- your profession is one that has been given many witty names throughout the centuries. gossips who tease the dead, prophets in reverse, and other quips like that. you prefer the term celebrity necromancer. you deal in a sort of immortality, bartering eternal memory for information about the past. the result is not always what your clients wished for, but necromancy doesn’t come with a satisfaction guarantee.
- you are reading a book on imperialism when you realize that the past few pages have been eerily identical. looking back, you confirm that this is the case; looking forward, you see that the rest of the book appears to be the same two pages reprinted over and over again, napoleon forever invading russia. you put the book on imperialism down and pick up a book on farming practices in the early united states. it begins in the middle of the narrative of napoleon’s march on russia. you shrug. you are used to history repeating itself.
- your library is a graveyard and your mind is a museum, facts and figures and little bits of the past cataloged in every nook and cranny of your memory. the ghosts of those who lived long ago whisper to you in the fluttering of every page you turn in your books. you rarely listen to what they have to say. the ghosts of historical figures tend to be miserable liars, and they can never seem to agree with each other.
- you know so many dates that you can hardly close your eyes without seeing months and days and years burned onto your eyelids. you don’t mind them too much. they are a familiar comfort. you do not count sheep at night; instead, you recite days that generally only have a significant meaning if you are older than three hundred. september second in the year thirty-one before the common era- the battle of actium. may fourteenth in the year sixteen hundred seven in the common era- the foundation of jamestown. you struggle to remember your own birthday at times, but you can rattle off the dates and sometimes even describe the weather for hundreds of historical events, and that is good enough for you.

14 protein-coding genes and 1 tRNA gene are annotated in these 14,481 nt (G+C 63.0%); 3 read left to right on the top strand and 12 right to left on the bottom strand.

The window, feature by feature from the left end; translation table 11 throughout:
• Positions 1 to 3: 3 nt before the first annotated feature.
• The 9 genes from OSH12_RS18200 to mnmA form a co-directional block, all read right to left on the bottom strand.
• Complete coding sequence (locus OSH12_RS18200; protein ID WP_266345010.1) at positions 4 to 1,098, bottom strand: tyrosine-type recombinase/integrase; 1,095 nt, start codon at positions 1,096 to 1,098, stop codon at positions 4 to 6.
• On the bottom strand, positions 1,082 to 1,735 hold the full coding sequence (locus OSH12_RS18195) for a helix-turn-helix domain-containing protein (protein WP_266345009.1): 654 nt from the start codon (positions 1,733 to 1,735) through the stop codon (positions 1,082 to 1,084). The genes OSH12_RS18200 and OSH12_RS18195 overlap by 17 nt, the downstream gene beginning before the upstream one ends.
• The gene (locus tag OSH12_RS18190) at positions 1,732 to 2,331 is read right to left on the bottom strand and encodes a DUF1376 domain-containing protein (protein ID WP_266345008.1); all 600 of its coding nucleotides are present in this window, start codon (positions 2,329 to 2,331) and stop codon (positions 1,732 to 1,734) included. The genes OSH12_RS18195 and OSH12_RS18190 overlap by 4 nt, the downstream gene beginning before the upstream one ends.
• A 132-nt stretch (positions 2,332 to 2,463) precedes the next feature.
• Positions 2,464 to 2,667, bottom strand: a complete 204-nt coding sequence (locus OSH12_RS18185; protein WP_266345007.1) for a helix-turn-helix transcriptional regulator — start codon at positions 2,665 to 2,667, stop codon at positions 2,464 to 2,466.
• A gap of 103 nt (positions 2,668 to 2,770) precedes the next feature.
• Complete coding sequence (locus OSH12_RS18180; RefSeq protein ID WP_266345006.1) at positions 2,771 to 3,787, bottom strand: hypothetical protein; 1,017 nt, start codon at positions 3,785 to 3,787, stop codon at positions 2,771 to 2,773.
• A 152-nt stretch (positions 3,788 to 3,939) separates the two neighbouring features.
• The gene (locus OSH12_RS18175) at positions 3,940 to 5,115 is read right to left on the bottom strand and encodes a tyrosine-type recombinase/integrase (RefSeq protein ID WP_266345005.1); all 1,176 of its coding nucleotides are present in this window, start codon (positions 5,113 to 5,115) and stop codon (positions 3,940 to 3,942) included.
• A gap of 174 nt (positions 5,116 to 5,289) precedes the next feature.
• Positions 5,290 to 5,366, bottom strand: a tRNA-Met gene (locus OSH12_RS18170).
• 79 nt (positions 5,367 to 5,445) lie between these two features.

- you are mocked, sometimes, for the perceived lack of contribution you make to society and for how little monetary compensation people think your occupation is worth. “what do you even do?” they often ask, and so you show them. you present some of your finest wares: a dull and lingering sense of melancholy that comes from missing someone you have never met; spontaneous moments of dread that our lives are meaningless, part of a great cycle that will never correct its errors and instead will only continue to run the same eroded path; a tear shed for the misery that humanity has put itself through and the hope that it has somehow never stopped feeling. the others are begging you to stop now, wrangling with the emotional turmoil of this academic séance, but it is no use. you remind them that history trudges on, with or without us.